Faulkens v. State (Majority)

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Justia Opinion Summary

The Supreme Court denied Petitioner’s petition to reinvest jurisdiction in the trial court to consider a petition for writ of error coram nobis. In his petition, Petitioner alleged, inter alia, that the state violated his constitutional rights by amending the information three times and that he was illegally arrested on a pretext. Noting that Petitioner’s petition was based on allegations of error that occurred in the course of the criminal proceedings against him, the Supreme Court held that Petitioner failed to demonstrate a basis on which the writ should issue and thus denied the petition.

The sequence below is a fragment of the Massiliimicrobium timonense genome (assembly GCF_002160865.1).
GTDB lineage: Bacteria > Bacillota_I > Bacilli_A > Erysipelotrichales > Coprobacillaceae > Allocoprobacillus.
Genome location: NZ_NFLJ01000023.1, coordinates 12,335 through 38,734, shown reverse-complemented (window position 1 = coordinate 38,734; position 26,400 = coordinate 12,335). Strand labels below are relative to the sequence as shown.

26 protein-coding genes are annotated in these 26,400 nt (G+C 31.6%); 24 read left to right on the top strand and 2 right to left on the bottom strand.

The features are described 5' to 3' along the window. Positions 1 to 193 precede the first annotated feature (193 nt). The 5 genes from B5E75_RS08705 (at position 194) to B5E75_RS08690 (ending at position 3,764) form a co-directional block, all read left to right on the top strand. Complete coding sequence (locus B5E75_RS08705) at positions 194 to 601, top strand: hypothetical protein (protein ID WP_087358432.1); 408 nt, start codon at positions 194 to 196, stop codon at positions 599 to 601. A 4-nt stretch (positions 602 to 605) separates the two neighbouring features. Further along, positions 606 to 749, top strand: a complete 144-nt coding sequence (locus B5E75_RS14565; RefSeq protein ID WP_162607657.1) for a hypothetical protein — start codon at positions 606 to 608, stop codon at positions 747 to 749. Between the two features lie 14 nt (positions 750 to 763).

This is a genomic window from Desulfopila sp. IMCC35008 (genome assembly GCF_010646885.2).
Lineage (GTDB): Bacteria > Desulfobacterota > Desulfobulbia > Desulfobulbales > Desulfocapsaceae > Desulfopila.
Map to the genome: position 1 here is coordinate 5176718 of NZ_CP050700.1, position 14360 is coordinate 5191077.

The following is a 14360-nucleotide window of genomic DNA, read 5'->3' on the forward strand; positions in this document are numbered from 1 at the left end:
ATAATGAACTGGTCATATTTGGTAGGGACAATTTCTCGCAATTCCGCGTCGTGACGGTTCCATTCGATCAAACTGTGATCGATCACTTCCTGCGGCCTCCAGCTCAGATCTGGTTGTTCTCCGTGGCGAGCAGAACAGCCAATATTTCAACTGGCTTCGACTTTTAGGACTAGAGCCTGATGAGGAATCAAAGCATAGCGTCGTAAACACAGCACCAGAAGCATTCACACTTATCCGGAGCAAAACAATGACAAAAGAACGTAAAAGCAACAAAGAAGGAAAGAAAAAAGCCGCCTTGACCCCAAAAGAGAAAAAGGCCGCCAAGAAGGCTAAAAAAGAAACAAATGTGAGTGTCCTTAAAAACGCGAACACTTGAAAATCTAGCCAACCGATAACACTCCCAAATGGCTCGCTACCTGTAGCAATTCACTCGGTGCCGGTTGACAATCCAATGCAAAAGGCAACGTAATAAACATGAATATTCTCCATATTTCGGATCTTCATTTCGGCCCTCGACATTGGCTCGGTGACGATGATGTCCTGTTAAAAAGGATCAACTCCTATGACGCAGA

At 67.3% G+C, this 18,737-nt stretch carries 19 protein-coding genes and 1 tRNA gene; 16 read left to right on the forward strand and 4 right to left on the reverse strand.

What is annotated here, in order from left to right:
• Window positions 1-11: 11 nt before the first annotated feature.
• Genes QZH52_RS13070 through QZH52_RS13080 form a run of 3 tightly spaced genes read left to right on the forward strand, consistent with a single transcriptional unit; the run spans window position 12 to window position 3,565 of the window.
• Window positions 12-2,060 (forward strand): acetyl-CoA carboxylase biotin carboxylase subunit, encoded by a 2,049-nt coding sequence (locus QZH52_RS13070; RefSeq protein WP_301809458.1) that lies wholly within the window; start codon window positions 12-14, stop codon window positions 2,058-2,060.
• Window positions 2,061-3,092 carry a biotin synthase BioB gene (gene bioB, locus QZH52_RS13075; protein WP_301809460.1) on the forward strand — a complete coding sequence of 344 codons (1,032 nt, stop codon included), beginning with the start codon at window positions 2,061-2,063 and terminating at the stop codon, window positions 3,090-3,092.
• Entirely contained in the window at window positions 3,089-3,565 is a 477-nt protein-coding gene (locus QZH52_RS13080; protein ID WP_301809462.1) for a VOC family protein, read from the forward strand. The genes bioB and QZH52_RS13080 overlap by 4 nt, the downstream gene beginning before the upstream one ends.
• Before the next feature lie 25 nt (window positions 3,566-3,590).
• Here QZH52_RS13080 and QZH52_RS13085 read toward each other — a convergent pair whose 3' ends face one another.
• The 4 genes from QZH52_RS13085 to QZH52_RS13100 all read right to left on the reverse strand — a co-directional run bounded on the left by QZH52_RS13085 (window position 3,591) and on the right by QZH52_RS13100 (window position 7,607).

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Cite as 2017 Ark. 291 SUPREME COURT OF ARKANSAS. No. CR-00-698 BRIAN LEONARD FAULKENS PETITIONER Opinion Delivered October 26, 2017 PRO SE PETITION TO REINVEST JURISDICTION IN THE TRIAL COURT V. TO CONSIDER A PETITION FOR WRIT OF ERROR CORAM NOBIS STATE OF ARKANSAS RESPONDENT [CRITTENDEN COUNTY CIRCUIT COURT, NOS. 18CR-97-85, 18CR-9786, 18CR-97-88] PETITION DENIED. RHONDA K. WOOD, Associate Justice Petitioner Brian Leonard Faulkens brings this petition to reinvest jurisdiction in the trial court to consider a petition for writ of error coram nobis. Faulkens alleges the following: the State violated his constitutional rights by amending the information three times; the State violated Arkansas Code Annotated section 16-95-101 (1987), the Interstate Agreement on Detainers; the State violated Arkansas Code Annotated section 16-701-706 (1987), which governs the process by which the defendant charged with a criminal offense is arraigned; and he was illegally arrested on a pretext. Because none of Faulkens’s claims states a basis for the writ, the petition is denied. Cite as 2017 Ark. 291 The petition for leave to proceed in the trial court is necessary because the judgment in Faulkens’s case was affirmed,1 and the trial court can entertain a petition for writ of error coram nobis after a judgment has been affirmed on appeal only after we grant permission. Newman v. State, 2009 Ark. 539, 354 S.W.3d 61. The function of the writ is to secure relief from a judgment rendered while there existed some fact that would have prevented its rendition if it had been known to the trial court and which, through no negligence or fault of the defendant, was not brought forward before rendition of the judgment. Id. The writ is allowed only under compelling circumstances to achieve justice and to address errors of the most fundamental nature. Roberts v. State, 2013 Ark. 56, 425 S.W.3d 771. A writ of error coram nobis is available for addressing certain errors that are found in one of four categories: (1) insanity at the time of trial, (2) a coerced guilty plea, (3) material evidence withheld by the prosecutor, or (4) a third-party confession to the crime during the time between conviction and appeal. Howard v. State, 2012 Ark. 177, 403 S.W.3d 38. Faulkens’s petition is based on allegations of error that occurred in the course of the criminal proceedings against him. Coram nobis proceedings do not provide an avenue to challenge rulings by the trial court. Such allegations, by their very nature, are outside the purview of a coram nobis proceeding because the facts at issue were known at the time of trial and could have been addressed at trial and on the record on direct appeal. See Green v. State, 2016 Ark. 386, 502 S.W.3d 524. Faulkens has not established that the trial court 1 Faulkens v. State, CACR-00-698 (Ark. App. Feb. 14, 2001) (unpublished). 2 Cite as 2017 Ark. 291 lacked jurisdiction, that the judgment in his case was otherwise illegal, or that the claims are within the scope of one of the four categories recognized as a ground for relief in a coram nobis proceeding. The onus is on the petitioner to demonstrate a basis on which the writ should issue. See Jackson v. State, 2017 Ark. 195, 520 S.W.3d. 242. Faulkens has not met that burden. Petition denied. 3